Other thoughts:

    The angle I’m thinking is that you may bring in a compromised device (phone / laptop) or one of your desktops /cameras/IOT devices is compromised and that device changes your router/modem settings since the router/modem password is reset to default after factory reset.

    to recover, I’d try:

    Start with a known-clean device (non-jail broken phone or tablet. Reset router/modem to factory default, immediately change default password to a password you don’t use anywhere else using the known-clean device. Change WiFi password and SSID to something you have never used before. Setup guest network if available. To connect devices you don’t own/control, only allow them to use the guest network, not your main network.

    Add your other devices one by one: if possible, add one device back to your WiFi network - if WiFi devices only need internet connectivity, join them to the guest network. Wait for 30 mins to an hour. Check router settings from known-clean device. If all is good, add next device to network. Wait. Check. Repeat.

    Samanth3rzVioletChepilkltaylor

Answers

  • VioletChepilVioletChepil London, UKMember Posts: 2,471
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    Thanks @Marc for the great feedback on this. 
    Yes, I'm curios to know - do you still have access to the Admin password of the router etc. or was it changed?

    Community Manager at Fing

    kltaylor
  • VioletChepilVioletChepil London, UKMember Posts: 2,471
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    @Samanth3rz I've just moved this post over to the devices/security category too as it'll get more visibility on the site and hopefully more help/responses from other members too! 

    Community Manager at Fing

    Samanth3rzkltaylor
  • kltaylorkltaylor Moderator, Beta Tester Posts: 1,228
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    @Marc and @Tobias are spot-on with this.  If this is truly an issue where your router is being hacked, your ISP should be responsible for doing anything that they possibly can to ensure your privacy and safety.  If they won't assist you, ask to see if you can purchase your DSL modem/router and if they would set it up for you.  You can even post your questions here on our forum, we're more than happy to help.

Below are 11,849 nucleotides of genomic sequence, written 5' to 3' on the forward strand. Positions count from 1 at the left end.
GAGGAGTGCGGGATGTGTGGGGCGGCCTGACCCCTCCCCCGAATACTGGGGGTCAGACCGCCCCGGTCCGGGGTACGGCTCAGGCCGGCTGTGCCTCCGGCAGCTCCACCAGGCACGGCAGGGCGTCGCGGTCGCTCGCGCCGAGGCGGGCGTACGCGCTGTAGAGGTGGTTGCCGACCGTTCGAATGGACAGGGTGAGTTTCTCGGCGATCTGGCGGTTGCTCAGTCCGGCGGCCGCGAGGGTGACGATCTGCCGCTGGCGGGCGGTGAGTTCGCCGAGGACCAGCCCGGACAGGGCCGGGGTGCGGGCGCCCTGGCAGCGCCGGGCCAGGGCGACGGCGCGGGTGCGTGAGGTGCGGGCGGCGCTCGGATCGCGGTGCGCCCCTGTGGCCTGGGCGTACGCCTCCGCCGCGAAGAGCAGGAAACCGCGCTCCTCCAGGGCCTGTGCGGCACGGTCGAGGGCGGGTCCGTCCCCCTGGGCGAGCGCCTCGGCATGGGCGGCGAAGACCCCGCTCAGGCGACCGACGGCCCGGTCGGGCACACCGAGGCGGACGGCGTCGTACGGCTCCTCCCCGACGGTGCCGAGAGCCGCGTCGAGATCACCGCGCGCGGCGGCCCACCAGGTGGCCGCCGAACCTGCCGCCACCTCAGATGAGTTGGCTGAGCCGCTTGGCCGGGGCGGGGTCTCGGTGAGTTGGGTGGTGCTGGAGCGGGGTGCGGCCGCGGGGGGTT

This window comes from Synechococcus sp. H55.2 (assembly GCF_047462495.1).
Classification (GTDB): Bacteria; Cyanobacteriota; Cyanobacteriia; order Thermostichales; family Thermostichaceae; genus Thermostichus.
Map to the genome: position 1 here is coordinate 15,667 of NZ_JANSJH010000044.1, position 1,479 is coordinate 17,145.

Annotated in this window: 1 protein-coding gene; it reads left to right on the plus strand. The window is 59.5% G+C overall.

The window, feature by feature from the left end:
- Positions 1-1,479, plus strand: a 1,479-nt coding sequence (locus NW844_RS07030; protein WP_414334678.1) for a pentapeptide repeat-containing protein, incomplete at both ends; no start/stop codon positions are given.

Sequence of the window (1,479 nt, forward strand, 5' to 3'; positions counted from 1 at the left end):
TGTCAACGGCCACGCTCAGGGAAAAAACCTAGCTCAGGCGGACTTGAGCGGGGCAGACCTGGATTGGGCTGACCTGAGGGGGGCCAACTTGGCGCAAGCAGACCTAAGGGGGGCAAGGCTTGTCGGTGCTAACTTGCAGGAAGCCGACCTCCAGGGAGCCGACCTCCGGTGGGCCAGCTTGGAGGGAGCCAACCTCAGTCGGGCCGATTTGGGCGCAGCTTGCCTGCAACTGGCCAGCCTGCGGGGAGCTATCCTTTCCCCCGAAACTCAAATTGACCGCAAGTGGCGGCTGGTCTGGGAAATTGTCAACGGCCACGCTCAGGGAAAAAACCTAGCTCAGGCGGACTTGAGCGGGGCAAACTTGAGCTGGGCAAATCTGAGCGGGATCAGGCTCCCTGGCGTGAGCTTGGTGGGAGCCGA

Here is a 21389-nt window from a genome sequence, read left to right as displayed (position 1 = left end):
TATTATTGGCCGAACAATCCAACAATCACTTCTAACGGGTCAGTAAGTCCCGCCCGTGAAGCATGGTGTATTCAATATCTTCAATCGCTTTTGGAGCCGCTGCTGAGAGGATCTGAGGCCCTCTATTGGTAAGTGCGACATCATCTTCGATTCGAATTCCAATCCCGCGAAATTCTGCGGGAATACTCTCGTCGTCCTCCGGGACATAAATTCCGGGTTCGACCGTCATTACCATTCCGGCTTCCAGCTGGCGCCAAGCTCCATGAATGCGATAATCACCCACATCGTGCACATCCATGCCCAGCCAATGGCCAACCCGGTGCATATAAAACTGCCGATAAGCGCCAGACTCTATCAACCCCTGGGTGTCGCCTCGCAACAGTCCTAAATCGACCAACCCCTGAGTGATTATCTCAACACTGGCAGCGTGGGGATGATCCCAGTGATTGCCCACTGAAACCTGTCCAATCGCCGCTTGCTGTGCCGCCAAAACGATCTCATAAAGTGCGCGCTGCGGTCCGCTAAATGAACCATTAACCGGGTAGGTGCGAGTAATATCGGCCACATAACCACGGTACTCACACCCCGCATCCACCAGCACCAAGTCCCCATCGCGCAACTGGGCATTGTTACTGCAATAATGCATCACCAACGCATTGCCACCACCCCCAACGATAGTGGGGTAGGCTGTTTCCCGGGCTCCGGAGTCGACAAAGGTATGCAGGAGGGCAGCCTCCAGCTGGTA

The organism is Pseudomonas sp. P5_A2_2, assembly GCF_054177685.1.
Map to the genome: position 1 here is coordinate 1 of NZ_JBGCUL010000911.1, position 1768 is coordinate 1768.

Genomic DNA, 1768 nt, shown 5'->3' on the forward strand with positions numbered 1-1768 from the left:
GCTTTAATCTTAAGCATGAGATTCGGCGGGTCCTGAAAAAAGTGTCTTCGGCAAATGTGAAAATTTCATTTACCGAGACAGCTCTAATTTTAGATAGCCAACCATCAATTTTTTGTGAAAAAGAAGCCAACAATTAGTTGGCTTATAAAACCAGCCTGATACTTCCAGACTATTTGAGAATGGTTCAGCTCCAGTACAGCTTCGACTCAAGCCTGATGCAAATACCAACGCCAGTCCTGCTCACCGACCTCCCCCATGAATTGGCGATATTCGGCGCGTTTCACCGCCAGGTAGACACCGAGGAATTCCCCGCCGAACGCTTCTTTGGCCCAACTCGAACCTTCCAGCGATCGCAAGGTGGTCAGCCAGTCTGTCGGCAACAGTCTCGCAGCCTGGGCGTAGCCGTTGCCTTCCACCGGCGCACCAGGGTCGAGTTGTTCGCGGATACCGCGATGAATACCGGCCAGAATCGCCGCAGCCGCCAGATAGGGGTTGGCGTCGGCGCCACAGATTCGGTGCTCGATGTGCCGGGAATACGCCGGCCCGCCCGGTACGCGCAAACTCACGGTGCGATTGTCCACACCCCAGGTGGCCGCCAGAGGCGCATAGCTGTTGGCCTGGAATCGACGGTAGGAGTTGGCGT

"There's a fine line between audacity and idiocy."
    -Warden Anastasia Luccio, Captain
    MarcVioletChepil
  • KomoKomo Member Posts: 30
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    Network security is just one issue when it comes to being hacked. This same thing has happened to me. I have persistent rootkits. This means even if I change the router, the code that has been injected into my devices will only find the network I connect to and hijack the router all over again. It also infects other devices with pivot attacks because devices can communicate to one another via sound, Bluetooth, Wi-Fi, etc.


    You can get some control back by using firewall rules and whitelisting devices and services. However, it only hinders this type of attack. It doesn’t get rid of it. Also, if your car uses Bluetooth check to make sure your car has not been compromised as well. Don’t connect any devices to your car until you find out. There is a good tool called Kayak that lets you analyze this.

    Ciaran